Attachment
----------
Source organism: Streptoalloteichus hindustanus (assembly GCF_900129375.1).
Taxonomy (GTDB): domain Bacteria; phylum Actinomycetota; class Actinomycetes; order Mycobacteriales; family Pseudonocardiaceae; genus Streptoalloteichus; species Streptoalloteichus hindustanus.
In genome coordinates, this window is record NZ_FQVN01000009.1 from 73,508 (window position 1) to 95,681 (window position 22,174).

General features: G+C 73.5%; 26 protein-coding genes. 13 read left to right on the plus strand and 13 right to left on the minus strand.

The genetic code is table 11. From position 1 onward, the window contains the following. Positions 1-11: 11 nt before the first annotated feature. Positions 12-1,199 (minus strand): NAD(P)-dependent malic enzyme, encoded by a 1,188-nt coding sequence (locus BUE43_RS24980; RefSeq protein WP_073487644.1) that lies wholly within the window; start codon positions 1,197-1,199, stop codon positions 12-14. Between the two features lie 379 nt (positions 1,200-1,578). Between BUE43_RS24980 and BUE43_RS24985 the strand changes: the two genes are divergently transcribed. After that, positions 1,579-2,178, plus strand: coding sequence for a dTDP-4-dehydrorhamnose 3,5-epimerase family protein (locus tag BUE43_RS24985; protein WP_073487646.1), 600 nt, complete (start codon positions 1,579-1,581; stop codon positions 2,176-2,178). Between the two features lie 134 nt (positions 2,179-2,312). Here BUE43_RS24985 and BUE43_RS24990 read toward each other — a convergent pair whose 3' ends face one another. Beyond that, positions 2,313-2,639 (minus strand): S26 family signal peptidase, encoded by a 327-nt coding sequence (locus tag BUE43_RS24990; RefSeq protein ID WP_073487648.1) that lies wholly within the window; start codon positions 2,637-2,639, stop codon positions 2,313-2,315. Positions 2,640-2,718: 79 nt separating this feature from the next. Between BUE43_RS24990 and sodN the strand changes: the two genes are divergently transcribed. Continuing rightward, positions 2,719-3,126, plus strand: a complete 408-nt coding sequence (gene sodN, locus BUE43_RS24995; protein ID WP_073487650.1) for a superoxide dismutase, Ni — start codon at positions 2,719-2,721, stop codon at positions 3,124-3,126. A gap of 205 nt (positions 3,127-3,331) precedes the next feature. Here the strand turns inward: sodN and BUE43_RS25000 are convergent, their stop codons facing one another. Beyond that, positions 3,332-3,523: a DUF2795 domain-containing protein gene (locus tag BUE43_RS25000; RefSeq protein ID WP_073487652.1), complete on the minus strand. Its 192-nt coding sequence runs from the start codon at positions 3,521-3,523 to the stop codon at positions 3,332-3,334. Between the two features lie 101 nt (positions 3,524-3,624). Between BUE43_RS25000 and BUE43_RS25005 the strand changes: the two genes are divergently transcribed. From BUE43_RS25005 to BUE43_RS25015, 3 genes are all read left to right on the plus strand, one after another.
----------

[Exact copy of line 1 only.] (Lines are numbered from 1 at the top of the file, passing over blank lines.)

Source organism: Streptoalloteichus hindustanus (assembly GCF_900129375.1).